Ten percent of the employees in our listed companies have stock options. Our entire company has about 7.4 billion shares, and 740 million shares are set aside for employee stock options. All white-collar employees who have been in our company for more than two years get stock options. But when they reach upper management, they get a lot more.

Legend was one of China's first companies to be listed abroad. How would you assess its experience as a publicly held company?
I think going public has had two major effects on Legend. The first is the ability to obtain capital; the other is dealing with shareholder pressure. The purpose of going public is not entirely to get the money. Dealing with shareholder pressure is a way to improve because shareholders demand transparency and systematic management.

So from one perspective, I regard this pressure as a type of motivation. Our company demands a special degree of transparency--the good, the bad; the shareholders must know everything. Legend's most fundamental objective is to serve the long-term interests of the shareholders.

Another big opportunity comes from the fact that we understand the Chinese consumer better than foreign companies do. In contrast to the slowdown in the global PC market, the PC market in China continues to grow at a rapid pace. What are the biggest opportunities you have identified? On the macro level, the Chinese market is starting from a low base. For example, only 4 percent of households in midsize cities currently have PCs. In large cities, this number is between 10 percent and 20 percent. In comparison with the United States, there is a huge gap, so the market potential is very big.

Another big opportunity comes from the fact that we understand the Chinese consumer better than foreign companies do and are better able to segment the market. Although American companies are strong in technology, they do R&D with a view to global markets--they haven't spent as much time conducting R&D for the Chinese market.

Just think about different product applications. The nature of written Chinese creates differences in the way IT products are used. For example, Americans are accustomed to using keyboards for input. Keyboards are suited just for alphanumeric input, not for ideographs. So computers in China must develop either voice input or a better way to input by hand. In addition, there is the way companies use computers. Financial statements in China are different from those in the United States, so software has to be developed differently. You need to have a deep understanding of how this type of product would be used by a Chinese company. This could be considered a weakness of American companies relative to Chinese companies.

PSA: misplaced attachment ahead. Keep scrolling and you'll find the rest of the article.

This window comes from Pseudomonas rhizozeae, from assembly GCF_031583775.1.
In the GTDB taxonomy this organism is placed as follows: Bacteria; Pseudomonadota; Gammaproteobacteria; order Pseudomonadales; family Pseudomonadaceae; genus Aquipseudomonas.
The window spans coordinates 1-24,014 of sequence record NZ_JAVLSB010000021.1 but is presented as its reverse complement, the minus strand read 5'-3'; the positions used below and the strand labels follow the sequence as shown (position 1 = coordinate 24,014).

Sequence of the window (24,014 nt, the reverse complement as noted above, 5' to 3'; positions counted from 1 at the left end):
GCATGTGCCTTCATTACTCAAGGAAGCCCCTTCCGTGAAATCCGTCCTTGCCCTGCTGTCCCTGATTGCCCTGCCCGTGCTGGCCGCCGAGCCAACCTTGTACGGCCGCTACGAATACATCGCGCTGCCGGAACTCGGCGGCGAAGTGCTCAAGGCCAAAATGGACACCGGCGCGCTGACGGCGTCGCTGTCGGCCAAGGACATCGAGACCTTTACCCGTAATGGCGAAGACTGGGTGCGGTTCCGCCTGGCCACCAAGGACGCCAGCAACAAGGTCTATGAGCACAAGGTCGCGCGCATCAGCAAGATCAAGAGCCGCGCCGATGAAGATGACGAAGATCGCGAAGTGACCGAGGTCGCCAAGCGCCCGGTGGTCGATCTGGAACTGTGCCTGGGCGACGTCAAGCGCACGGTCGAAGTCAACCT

We also view services as an important strategic area. For example, there are 10 million small companies in China that buy computers primarily for accounting, inventory, purchasing, and payroll. Just buying a computer is not enough. A company of, say, 200 people needs to be networked. Plus, you need to make modifications to the software. We expect that this will be a profitable sector for us.

What challenges does Legend face in its effort to expand market share and profitability? The biggest challenge is that this industry changes so much. We can't be like US companies that are in a position of leading the trends; the main thing for us is to keep up with the trends. Many American companies have taken different directions, so how do we assess which of them will become mainstream?

The second challenge concerns our business in China. Our market share is getting bigger and bigger. We have over 30 percent of the PC market in China. As we move forward, we'll reach our limit, so someday--probably after 2005?we'll have to go overseas. The question is how we will do this: whether we will try to sell branded goods or take the OEM approach. When we analyzed the drivers of our past performance, we discovered that it was due to our having leveraged local competitive advantages, such as knowing how to make products that fit the needs of Chinese consumers. However, once we go overseas, these will no longer be advantages, so I will be very cautious.

Just look at the experience of the Taiwanese technology companies, almost none of which have built brands overseas. They haven't figured out how to compete with foreign brands overseas. I think we could take the path of Taiwanese companies that are original-design manufacturers, or we could cooperate with Taiwanese companies.